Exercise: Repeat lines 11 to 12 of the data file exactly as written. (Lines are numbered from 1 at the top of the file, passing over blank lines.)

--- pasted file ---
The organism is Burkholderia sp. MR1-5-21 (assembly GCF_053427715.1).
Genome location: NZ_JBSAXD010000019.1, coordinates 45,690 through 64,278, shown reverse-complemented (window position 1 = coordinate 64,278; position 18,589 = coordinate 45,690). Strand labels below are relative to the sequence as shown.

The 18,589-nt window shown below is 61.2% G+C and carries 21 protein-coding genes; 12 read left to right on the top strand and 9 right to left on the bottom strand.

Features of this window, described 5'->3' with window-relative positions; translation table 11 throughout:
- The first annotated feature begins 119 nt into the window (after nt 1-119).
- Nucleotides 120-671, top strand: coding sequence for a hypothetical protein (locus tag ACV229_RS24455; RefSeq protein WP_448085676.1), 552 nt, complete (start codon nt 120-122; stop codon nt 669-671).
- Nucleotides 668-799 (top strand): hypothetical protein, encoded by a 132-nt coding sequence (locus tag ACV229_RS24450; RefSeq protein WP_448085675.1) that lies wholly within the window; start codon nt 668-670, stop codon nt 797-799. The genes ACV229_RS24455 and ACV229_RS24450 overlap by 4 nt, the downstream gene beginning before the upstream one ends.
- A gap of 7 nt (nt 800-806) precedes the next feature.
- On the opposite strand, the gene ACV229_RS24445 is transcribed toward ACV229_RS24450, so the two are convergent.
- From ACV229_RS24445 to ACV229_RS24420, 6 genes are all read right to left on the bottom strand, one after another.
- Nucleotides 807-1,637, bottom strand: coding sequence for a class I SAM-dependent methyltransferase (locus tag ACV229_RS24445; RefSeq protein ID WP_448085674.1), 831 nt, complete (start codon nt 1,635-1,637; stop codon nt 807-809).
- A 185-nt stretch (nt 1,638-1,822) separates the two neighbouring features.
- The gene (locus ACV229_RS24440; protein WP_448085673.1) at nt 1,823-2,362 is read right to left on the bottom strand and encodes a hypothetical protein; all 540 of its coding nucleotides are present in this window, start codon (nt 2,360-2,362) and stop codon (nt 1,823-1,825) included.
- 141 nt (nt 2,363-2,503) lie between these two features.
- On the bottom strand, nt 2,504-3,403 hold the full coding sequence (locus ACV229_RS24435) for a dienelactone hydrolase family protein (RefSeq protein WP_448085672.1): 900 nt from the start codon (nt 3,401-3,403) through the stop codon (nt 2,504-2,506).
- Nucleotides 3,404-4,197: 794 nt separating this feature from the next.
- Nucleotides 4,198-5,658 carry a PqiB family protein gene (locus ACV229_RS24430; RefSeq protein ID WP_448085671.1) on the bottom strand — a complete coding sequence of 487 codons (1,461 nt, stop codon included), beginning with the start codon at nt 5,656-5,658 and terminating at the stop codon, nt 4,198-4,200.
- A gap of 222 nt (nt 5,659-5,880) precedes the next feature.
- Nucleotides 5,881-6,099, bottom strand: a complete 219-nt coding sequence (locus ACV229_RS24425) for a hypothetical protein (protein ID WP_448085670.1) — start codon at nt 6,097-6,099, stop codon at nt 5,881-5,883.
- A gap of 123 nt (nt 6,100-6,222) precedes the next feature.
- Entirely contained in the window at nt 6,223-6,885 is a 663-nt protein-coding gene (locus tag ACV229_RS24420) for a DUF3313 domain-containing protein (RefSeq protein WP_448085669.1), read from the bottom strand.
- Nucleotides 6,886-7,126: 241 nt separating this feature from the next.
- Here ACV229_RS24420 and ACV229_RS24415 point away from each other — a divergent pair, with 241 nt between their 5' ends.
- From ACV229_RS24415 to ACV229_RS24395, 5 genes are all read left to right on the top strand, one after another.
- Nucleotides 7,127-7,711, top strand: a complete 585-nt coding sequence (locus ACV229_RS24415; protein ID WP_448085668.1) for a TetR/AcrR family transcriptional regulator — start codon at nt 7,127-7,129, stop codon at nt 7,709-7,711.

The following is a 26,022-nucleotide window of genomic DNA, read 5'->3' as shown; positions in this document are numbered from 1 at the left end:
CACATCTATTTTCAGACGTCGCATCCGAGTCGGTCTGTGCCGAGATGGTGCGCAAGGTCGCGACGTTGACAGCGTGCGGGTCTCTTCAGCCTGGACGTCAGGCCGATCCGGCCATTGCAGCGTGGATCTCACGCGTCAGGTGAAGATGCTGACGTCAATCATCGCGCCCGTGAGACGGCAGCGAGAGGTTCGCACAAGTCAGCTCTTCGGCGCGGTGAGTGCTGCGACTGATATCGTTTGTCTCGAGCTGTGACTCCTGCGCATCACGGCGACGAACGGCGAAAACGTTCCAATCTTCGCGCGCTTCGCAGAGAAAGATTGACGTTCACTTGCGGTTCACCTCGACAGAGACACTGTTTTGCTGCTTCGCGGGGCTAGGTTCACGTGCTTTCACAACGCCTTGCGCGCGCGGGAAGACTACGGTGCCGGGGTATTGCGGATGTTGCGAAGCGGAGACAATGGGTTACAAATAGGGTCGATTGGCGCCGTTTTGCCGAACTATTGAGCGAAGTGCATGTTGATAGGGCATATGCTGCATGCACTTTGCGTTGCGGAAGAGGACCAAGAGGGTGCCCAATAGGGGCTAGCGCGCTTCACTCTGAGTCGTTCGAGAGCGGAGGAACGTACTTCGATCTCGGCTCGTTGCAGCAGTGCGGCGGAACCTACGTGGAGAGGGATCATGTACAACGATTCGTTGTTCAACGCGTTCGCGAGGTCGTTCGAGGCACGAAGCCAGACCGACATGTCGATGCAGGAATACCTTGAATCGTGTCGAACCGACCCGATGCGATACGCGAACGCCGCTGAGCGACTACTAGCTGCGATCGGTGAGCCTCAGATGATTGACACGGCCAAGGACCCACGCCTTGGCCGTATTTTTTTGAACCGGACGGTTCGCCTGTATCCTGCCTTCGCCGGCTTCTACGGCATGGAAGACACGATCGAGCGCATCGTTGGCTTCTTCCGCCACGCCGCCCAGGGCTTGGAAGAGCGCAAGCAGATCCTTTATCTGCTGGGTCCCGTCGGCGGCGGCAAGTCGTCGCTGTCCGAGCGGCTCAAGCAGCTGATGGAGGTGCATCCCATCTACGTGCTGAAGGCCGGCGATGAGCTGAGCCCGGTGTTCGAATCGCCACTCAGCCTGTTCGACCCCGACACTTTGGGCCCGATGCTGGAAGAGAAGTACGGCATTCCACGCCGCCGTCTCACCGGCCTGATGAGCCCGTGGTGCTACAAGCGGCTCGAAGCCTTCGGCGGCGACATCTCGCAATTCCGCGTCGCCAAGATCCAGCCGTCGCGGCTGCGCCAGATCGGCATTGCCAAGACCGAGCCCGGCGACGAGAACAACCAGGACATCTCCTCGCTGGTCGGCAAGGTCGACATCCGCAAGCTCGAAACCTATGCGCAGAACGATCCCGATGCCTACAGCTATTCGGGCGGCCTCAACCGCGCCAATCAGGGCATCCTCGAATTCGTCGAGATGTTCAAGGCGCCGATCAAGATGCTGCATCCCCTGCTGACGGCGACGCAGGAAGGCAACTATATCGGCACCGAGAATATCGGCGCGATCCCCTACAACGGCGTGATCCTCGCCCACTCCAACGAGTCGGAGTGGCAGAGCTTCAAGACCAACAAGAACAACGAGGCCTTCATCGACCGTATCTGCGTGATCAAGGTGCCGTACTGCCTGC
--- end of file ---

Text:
- Nucleotides 807-1,637, bottom strand: coding sequence for a class I SAM-dependent methyltransferase (locus tag ACV229_RS24445; RefSeq protein ID WP_448085674.1), 831 nt, complete (start codon nt 1,635-1,637; stop codon nt 807-809).
- A 185-nt stretch (nt 1,638-1,822) separates the two neighbouring features.